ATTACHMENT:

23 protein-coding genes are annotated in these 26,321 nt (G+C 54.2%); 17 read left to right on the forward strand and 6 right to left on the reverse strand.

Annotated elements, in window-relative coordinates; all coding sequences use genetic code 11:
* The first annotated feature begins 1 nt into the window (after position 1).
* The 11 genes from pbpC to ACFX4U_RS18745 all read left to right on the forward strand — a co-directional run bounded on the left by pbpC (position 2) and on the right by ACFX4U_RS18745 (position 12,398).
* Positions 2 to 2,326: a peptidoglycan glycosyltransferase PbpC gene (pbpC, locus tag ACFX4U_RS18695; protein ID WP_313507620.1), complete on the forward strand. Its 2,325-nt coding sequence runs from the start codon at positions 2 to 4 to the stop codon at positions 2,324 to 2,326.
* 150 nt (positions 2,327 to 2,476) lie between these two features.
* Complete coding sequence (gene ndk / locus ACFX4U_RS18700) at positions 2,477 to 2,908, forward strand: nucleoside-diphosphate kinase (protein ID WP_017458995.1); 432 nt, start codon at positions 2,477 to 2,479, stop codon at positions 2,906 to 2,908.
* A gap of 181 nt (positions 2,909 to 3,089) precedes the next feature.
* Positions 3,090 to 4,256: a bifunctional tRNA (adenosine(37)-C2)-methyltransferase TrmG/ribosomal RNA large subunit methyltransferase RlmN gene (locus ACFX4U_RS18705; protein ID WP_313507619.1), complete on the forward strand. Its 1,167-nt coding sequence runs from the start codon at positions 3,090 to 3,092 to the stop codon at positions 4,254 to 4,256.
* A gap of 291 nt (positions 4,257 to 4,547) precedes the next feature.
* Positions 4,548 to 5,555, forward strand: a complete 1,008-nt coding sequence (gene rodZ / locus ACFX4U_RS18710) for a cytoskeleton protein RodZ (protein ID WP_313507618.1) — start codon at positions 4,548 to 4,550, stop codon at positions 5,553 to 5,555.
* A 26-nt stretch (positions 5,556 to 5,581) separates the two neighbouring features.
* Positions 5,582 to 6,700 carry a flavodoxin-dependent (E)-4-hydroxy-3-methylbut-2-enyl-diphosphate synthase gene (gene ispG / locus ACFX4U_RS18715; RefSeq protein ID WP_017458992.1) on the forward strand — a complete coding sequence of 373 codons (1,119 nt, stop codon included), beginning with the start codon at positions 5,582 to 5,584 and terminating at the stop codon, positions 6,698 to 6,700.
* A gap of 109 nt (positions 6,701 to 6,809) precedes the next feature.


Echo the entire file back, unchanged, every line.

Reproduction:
23 protein-coding genes are annotated in these 26,321 nt (G+C 54.2%); 17 read left to right on the forward strand and 6 right to left on the reverse strand.

Annotated elements, in window-relative coordinates; all coding sequences use genetic code 11:
* The first annotated feature begins 1 nt into the window (after position 1).
* The 11 genes from pbpC to ACFX4U_RS18745 all read left to right on the forward strand — a co-directional run bounded on the left by pbpC (position 2) and on the right by ACFX4U_RS18745 (position 12,398).
* Positions 2 to 2,326: a peptidoglycan glycosyltransferase PbpC gene (pbpC, locus tag ACFX4U_RS18695; protein ID WP_313507620.1), complete on the forward strand. Its 2,325-nt coding sequence runs from the start codon at positions 2 to 4 to the stop codon at positions 2,324 to 2,326.
* 150 nt (positions 2,327 to 2,476) lie between these two features.
* Complete coding sequence (gene ndk / locus ACFX4U_RS18700) at positions 2,477 to 2,908, forward strand: nucleoside-diphosphate kinase (protein ID WP_017458995.1); 432 nt, start codon at positions 2,477 to 2,479, stop codon at positions 2,906 to 2,908.
* A gap of 181 nt (positions 2,909 to 3,089) precedes the next feature.
* Positions 3,090 to 4,256: a bifunctional tRNA (adenosine(37)-C2)-methyltransferase TrmG/ribosomal RNA large subunit methyltransferase RlmN gene (locus ACFX4U_RS18705; protein ID WP_313507619.1), complete on the forward strand. Its 1,167-nt coding sequence runs from the start codon at positions 3,090 to 3,092 to the stop codon at positions 4,254 to 4,256.
* A gap of 291 nt (positions 4,257 to 4,547) precedes the next feature.
* Positions 4,548 to 5,555, forward strand: a complete 1,008-nt coding sequence (gene rodZ / locus ACFX4U_RS18710) for a cytoskeleton protein RodZ (protein ID WP_313507618.1) — start codon at positions 4,548 to 4,550, stop codon at positions 5,553 to 5,555.
* A 26-nt stretch (positions 5,556 to 5,581) separates the two neighbouring features.
* Positions 5,582 to 6,700 carry a flavodoxin-dependent (E)-4-hydroxy-3-methylbut-2-enyl-diphosphate synthase gene (gene ispG / locus ACFX4U_RS18715; RefSeq protein ID WP_017458992.1) on the forward strand — a complete coding sequence of 373 codons (1,119 nt, stop codon included), beginning with the start codon at positions 5,582 to 5,584 and terminating at the stop codon, positions 6,698 to 6,700.
* A gap of 109 nt (positions 6,701 to 6,809) precedes the next feature.